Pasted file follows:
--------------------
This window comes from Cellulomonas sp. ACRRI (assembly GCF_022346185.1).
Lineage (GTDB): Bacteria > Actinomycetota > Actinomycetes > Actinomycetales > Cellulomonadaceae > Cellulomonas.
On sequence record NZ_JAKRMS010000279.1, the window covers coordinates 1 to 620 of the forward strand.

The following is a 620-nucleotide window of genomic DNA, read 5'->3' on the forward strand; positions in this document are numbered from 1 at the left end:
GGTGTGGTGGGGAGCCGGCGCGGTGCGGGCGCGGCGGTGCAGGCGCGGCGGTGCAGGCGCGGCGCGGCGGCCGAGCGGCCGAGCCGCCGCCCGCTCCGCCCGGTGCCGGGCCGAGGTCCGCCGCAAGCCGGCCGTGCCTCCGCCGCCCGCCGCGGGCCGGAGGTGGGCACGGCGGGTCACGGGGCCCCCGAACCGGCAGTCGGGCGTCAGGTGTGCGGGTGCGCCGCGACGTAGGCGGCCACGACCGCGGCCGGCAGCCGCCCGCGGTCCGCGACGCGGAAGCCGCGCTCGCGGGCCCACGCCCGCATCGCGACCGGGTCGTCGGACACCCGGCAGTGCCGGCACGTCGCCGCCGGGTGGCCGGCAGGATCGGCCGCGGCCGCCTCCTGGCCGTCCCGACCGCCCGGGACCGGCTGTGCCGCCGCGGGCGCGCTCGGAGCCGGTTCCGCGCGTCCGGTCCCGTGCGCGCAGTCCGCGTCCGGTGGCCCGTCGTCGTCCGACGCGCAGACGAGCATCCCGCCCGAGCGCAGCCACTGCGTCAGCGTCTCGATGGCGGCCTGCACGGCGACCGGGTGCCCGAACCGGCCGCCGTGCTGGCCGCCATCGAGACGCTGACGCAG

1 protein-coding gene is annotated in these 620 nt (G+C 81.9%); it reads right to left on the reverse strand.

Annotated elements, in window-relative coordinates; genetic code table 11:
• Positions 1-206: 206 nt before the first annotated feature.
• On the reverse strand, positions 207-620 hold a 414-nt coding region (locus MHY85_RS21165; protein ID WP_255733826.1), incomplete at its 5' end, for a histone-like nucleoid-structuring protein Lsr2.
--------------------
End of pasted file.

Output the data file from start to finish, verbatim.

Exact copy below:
This window comes from Cellulomonas sp. ACRRI (assembly GCF_022346185.1).
Lineage (GTDB): Bacteria > Actinomycetota > Actinomycetes > Actinomycetales > Cellulomonadaceae > Cellulomonas.
On sequence record NZ_JAKRMS010000279.1, the window covers coordinates 1 to 620 of the forward strand.

The following is a 620-nucleotide window of genomic DNA, read 5'->3' on the forward strand; positions in this document are numbered from 1 at the left end:
GGTGTGGTGGGGAGCCGGCGCGGTGCGGGCGCGGCGGTGCAGGCGCGGCGGTGCAGGCGCGGCGCGGCGGCCGAGCGGCCGAGCCGCCGCCCGCTCCGCCCGGTGCCGGGCCGAGGTCCGCCGCAAGCCGGCCGTGCCTCCGCCGCCCGCCGCGGGCCGGAGGTGGGCACGGCGGGTCACGGGGCCCCCGAACCGGCAGTCGGGCGTCAGGTGTGCGGGTGCGCCGCGACGTAGGCGGCCACGACCGCGGCCGGCAGCCGCCCGCGGTCCGCGACGCGGAAGCCGCGCTCGCGGGCCCACGCCCGCATCGCGACCGGGTCGTCGGACACCCGGCAGTGCCGGCACGTCGCCGCCGGGTGGCCGGCAGGATCGGCCGCGGCCGCCTCCTGGCCGTCCCGACCGCCCGGGACCGGCTGTGCCGCCGCGGGCGCGCTCGGAGCCGGTTCCGCGCGTCCGGTCCCGTGCGCGCAGTCCGCGTCCGGTGGCCCGTCGTCGTCCGACGCGCAGACGAGCATCCCGCCCGAGCGCAGCCACTGCGTCAGCGTCTCGATGGCGGCCTGCACGGCGACCGGGTGCCCGAACCGGCCGCCGTGCTGGCCGCCATCGAGACGCTGACGCAG

1 protein-coding gene is annotated in these 620 nt (G+C 81.9%); it reads right to left on the reverse strand.

Annotated elements, in window-relative coordinates; genetic code table 11:
• Positions 1-206: 206 nt before the first annotated feature.
• On the reverse strand, positions 207-620 hold a 414-nt coding region (locus MHY85_RS21165; protein ID WP_255733826.1), incomplete at its 5' end, for a histone-like nucleoid-structuring protein Lsr2.